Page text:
by Renny Pritikin
In his 2015 book The Oregon Trail, the journalist Rinker Buck describes how, almost 200 years ago, travelers could make their way west by following the broken wagons and machines their predecessors had discarded along the way. Richard Misrach’s current show, New Old Pictures New New Pictures, a selection of works made over the past 25 years – including many previously unseen or unpublished — contains several images that update that story.
Bonneville, in northwest Utah, just south of the Oregon Trail, was named after a French immigrant who explored that route in the 1830s. Its discovery enabled tens of thousands of emigrants to extend westward the self-proclaimed “manifest destiny” of the United States. Nineteenth-century Americans despoiled nature as they traveled, and Misrach discovers the same unthinking carelessness today.
In Nebulous Theorem II (1992) a sleek land-speed racer sits on the Bonneville Salt Flats, incongruously engulfed in a sea of white, while Covered Car, Bonneville Salt Flats (1992), with plastic flags surrounding an auto under a tarp, suggests a used car lot in anodyne wilderness, as if it, too, had been left behind. While we are emotionally engaged by the stunning natural beauty depicted in such photos, the artist is far more interested in showing the impact of human behavior on the planet, and as a consequence, a tacit political message always seems to lurk beneath the surface of even the most pristine scenes.
As the title implies, New Old Pictures New New Pictures divides into two parts: nine recent prints made from images shot as long ago as 1984, and another five from a new series titled Cargo. Most measure the same imposing size, five x seven feet, all in color. Misrach often uses an 8 x 10 view camera but for the latest series he employed a digital camera and a telephoto lens, so sensitive that in Cargo Ships (January 14, 2022 6:51am), shot from the San Francisco side of the Bay, looking east, individual trees can be easily seen, silhouetted against the Oakland hills. The enormity of his prints delivers the same enveloping quality as sitting in the front row of a movie theater.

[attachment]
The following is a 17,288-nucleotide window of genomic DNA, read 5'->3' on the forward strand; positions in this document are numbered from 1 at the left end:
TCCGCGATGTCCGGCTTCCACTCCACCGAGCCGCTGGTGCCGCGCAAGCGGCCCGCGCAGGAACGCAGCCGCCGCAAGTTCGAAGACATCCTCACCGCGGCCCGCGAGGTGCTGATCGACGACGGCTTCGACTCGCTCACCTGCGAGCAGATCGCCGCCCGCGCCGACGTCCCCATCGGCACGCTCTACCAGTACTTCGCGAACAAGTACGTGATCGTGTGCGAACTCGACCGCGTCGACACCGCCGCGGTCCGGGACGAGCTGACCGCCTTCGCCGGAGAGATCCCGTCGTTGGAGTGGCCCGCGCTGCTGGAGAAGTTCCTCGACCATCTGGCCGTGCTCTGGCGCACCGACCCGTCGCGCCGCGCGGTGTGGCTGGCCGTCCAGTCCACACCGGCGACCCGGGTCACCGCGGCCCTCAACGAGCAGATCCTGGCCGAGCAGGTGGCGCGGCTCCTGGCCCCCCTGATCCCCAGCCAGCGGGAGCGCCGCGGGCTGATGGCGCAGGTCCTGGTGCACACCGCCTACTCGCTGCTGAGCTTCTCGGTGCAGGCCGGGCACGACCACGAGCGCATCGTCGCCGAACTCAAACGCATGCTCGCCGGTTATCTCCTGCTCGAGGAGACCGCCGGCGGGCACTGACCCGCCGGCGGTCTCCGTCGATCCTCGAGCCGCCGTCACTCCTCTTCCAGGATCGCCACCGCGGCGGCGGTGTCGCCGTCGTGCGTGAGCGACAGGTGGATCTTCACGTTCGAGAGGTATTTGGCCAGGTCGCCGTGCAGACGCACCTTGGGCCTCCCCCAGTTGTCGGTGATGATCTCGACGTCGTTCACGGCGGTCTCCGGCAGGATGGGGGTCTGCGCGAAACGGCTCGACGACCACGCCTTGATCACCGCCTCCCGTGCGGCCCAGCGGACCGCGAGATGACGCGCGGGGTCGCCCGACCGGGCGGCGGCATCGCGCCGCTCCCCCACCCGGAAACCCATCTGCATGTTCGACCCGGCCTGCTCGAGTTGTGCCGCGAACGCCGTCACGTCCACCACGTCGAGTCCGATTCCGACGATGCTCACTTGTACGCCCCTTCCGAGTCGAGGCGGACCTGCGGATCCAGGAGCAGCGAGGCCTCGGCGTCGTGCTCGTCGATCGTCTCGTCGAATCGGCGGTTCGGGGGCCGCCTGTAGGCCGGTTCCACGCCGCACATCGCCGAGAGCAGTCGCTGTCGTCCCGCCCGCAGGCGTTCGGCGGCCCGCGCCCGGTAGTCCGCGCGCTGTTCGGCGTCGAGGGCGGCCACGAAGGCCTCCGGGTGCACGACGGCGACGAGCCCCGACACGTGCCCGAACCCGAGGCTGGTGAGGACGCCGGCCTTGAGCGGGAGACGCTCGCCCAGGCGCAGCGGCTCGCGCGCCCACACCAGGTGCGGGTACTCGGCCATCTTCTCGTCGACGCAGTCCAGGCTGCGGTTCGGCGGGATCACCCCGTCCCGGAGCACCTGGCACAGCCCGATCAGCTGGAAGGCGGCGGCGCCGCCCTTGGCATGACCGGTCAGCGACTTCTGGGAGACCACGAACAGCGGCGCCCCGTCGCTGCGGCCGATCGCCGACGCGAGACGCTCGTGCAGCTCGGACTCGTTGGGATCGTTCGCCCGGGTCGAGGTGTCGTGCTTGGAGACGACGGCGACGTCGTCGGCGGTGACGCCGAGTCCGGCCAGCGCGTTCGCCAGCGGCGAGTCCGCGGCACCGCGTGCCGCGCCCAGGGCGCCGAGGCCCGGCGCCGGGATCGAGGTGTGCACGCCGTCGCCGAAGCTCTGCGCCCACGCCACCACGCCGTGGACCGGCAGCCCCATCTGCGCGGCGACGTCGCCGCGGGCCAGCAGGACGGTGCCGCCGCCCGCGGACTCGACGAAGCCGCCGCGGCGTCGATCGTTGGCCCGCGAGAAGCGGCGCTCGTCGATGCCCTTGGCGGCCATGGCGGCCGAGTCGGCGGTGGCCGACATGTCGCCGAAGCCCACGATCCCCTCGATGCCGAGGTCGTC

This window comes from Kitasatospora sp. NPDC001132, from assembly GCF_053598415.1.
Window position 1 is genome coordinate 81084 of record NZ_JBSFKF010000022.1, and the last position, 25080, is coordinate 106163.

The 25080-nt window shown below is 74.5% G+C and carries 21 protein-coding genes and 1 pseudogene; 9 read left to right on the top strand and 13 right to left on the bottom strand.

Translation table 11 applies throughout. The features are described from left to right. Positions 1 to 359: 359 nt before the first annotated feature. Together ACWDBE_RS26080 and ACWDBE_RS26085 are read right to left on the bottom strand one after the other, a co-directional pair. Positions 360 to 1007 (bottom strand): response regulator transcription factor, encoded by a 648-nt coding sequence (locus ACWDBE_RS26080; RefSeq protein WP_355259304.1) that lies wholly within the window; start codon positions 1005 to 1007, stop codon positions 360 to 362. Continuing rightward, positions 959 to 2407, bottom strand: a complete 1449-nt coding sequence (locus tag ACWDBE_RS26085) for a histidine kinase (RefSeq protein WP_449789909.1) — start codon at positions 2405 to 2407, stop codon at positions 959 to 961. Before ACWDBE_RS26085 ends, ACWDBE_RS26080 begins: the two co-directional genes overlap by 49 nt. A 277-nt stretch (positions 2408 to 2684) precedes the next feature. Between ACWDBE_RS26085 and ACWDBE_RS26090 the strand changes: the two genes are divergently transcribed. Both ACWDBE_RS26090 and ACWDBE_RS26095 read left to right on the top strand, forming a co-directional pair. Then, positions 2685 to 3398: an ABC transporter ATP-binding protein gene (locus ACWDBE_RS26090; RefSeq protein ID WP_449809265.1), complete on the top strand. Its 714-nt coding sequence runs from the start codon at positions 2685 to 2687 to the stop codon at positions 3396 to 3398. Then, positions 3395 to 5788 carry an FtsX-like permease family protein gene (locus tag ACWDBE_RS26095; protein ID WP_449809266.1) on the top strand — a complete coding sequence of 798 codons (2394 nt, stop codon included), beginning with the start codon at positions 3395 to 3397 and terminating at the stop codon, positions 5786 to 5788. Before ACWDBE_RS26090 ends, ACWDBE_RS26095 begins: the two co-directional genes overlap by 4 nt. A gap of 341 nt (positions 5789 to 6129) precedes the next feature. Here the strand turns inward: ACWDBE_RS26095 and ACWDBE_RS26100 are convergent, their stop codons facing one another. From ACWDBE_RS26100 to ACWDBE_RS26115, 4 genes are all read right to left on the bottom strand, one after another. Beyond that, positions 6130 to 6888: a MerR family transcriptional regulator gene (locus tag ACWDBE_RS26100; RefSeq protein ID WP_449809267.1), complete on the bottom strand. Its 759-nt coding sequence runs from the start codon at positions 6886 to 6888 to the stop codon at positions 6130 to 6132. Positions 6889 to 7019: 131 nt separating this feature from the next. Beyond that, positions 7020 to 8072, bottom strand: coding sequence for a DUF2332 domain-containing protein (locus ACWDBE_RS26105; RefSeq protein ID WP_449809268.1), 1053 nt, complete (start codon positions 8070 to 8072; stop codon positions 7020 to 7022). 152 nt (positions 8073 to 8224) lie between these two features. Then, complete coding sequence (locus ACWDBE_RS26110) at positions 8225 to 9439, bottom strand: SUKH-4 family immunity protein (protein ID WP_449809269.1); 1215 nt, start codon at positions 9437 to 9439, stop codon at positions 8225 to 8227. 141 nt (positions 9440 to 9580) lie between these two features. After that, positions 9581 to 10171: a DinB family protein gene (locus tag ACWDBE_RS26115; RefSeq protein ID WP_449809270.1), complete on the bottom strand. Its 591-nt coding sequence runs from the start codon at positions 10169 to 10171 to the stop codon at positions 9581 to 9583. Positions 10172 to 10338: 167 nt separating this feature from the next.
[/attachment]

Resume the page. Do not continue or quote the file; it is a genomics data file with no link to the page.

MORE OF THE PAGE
The older images in the show seem to have been selected for formal characteristics, primarily the display of a distinct object at the center of the frame along with dollops of humor or pathos. Bandon Beach #1, Oregon Coast (2009), for example, shows a preposterously phallic rock pointing heavenward. Gas Station Signs (With Moth Trails), Texas (1991), a night scene, features a lone gas-price sign surrounded by a sea of inky blackness, a forlorn oasis of light. Bull Mural, Twentynine Palms, California (2001) pictures a life-sized bull at the center of a trompe l’oeil mural (by John Pugh) that also includes an artist asleep on a scaffold.
Outdoor sculpture figures prominently in other images. Misrach pays homage to Nancy Holt’s masterpiece in Nancy Holt Sun Tunnels # 1 (1988). In this, he places the middle of her concrete pipe sections at the center of the picture to form a perfect bullseye target bisected by the horizon. Heizer Column With Clouds shows an upside-down L-shaped sculpture in the middle of the frame, its pitch-black shadows communicating the desert’s unbearable heat, with a horizontally oriented bank of clouds spelling out an unknowable Morse code message.